A sum of $46,000 disbursed by the Montgomery County school system has triggered angry charges of favoritism by the county's teachers union but pleasantly surprised the 46 school administrators who each received $1,000 bonuses.

The bonuses were authorized by former school superintendent Edward Andrews for "exceptional performance" and were designed to reward such officials as George W. Fisher, who often labored many hours beyond their regular workday without extra pay.

As the facilities planning director for Montgomery schools, Fisher spent many a night and weekend last fall drafting a voluminous 15-year plan on the county's 150 school buildings currently in use.

He and the other administrators received their bonuses in June, a move that angered some teachers who oppose the concept of merit pay in general and the use of such bonuses in Montgomery.

"It's always nice to get your work recognized," said Fisher, "when that work is done well or satisfactorily."

Others, however, contended that even a well-intentioned system of bonuses--rewarding employes for jobs well done--cannot be administered fairly. "This system leads to all kinds of favoritism," said Jean Stern, president of the 4,700-member Montgomery County Education Association. "There was no concrete criteria used to decide who would get bonuses. People were awarded based on who they knew, not on what they knew."

Thirty-seven administrators received the awards under provisions of the 1982 contract between the school board and the Montgomery County Association of Administrative and Supervisory Personnel (MCAASP), the union that represents 348 top school officials. The 37 were nominated for the award by the county's seven associate superintendents; the nominations were reviewed and later approved by Andrews.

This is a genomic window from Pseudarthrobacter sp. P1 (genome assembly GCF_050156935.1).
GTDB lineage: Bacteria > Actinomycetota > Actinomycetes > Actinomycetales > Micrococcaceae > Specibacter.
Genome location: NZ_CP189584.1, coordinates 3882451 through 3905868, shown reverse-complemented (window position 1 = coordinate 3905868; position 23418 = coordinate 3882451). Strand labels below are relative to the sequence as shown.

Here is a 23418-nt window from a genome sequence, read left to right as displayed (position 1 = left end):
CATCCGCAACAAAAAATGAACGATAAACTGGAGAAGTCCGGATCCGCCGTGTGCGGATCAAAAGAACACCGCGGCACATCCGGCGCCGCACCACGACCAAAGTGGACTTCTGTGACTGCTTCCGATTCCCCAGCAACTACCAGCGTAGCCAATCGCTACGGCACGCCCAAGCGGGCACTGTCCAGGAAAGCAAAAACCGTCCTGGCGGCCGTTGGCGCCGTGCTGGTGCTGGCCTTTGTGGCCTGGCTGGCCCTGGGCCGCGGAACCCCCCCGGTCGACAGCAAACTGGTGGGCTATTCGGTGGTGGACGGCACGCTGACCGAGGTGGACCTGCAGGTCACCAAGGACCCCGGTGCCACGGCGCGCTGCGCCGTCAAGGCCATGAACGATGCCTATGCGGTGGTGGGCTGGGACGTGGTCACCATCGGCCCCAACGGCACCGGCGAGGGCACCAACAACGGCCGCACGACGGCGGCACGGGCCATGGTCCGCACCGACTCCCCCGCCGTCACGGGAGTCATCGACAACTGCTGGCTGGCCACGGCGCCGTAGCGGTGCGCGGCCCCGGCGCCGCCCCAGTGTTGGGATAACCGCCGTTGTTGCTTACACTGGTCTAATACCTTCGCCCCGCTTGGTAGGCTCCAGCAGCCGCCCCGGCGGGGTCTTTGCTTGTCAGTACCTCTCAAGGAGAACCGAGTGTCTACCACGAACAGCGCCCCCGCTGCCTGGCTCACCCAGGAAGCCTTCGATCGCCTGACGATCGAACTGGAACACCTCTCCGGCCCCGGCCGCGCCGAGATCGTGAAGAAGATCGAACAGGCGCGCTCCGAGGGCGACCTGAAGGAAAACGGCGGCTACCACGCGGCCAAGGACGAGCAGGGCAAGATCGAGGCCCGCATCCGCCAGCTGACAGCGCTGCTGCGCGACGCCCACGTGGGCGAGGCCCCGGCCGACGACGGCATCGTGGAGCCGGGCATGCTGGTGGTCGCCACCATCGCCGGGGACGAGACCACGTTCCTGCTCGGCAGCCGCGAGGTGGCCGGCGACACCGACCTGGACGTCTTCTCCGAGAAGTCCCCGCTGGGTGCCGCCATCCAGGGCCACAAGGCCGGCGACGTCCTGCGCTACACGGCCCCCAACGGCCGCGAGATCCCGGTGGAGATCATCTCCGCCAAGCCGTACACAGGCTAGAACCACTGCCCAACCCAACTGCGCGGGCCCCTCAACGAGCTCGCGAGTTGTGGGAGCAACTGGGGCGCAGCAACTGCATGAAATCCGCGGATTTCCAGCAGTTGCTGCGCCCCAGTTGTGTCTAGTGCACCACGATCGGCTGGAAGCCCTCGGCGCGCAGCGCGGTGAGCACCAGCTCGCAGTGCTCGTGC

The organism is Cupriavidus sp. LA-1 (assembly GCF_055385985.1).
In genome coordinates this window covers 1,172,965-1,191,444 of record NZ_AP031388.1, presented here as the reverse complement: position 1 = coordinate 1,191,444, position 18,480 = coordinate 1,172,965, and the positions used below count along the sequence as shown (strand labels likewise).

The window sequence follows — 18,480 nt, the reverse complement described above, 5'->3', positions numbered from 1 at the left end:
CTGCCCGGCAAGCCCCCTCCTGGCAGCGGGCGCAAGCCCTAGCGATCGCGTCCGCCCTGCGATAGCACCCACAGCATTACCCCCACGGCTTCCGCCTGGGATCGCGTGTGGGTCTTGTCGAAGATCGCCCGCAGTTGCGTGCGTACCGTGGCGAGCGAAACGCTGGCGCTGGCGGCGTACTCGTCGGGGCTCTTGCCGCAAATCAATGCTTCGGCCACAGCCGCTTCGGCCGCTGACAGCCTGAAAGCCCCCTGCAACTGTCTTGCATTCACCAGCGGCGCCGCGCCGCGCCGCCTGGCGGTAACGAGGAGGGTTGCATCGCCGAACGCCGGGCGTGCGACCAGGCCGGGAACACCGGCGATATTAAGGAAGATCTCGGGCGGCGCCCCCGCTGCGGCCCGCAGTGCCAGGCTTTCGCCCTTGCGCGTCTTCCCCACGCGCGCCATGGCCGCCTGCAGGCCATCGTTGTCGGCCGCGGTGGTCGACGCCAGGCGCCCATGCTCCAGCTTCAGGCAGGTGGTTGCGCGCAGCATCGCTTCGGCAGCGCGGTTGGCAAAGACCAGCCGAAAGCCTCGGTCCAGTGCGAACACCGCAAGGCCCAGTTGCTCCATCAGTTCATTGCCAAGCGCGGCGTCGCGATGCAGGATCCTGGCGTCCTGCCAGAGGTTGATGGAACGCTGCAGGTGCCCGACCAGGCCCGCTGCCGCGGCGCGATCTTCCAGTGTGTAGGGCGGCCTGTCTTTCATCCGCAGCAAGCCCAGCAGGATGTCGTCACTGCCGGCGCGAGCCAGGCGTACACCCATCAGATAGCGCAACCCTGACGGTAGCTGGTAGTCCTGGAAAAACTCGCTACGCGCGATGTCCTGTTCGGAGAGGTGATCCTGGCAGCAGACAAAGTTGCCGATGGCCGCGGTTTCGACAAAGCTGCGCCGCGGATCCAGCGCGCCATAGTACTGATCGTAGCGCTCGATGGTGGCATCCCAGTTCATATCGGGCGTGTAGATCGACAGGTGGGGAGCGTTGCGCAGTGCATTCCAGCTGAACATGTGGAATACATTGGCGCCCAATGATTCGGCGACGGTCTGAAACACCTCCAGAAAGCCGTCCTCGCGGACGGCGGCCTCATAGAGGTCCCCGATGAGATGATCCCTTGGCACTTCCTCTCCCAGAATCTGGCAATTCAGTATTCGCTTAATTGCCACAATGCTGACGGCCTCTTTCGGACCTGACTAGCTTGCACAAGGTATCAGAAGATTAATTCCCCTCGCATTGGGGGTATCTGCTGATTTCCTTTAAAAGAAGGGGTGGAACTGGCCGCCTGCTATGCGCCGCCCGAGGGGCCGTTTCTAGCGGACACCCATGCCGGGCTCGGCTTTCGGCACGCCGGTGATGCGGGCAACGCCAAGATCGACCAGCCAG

The nine other bonus recipients, including Fisher and others who were not MCAASP members, were recommended solely by Andrews, said school department spokesman Kenneth K. Muir, himself a bonus recipient.

"They did not give the bonuses to the 46 best administrators in the county," said Stern, whose union has rejected a bonus clause in past contract negotiations. "The bonuses were given to the most visible administrators, members of a tight little group in the central office.

"Taxpayers' dollars were used . . . to reward Andrews' friends," Stern said.

Not so, Muir said. "Certainly many of the 46 work or have worked in the central office," said Muir, whose after-tax bonus amounted to $670. "But in every case the bonus was awarded for work above and beyond the call of duty."

MCAASP President Catherine Derby said that although the cash awards were a "worthwhile" incentive and reward, school officials should consider alternatives to the bonus system.

"Other incentives, such as sabbaticals, or special one- or two-month projects could be explored," said Derby, principal of Travilah Elementary School in Gaithersburg. "There are other things besides money that could be used as rewards."

School Superintendent Wilmer S. Cody, who inherited the bonus system when he replaced Andrews earlier this year and who is expected to approve two future rounds of annual bonuses, said he might consider alternatives to the cash awards.

"That's not to say that the ones who received the awards didn't merit them," Cody said. "They certainly did that."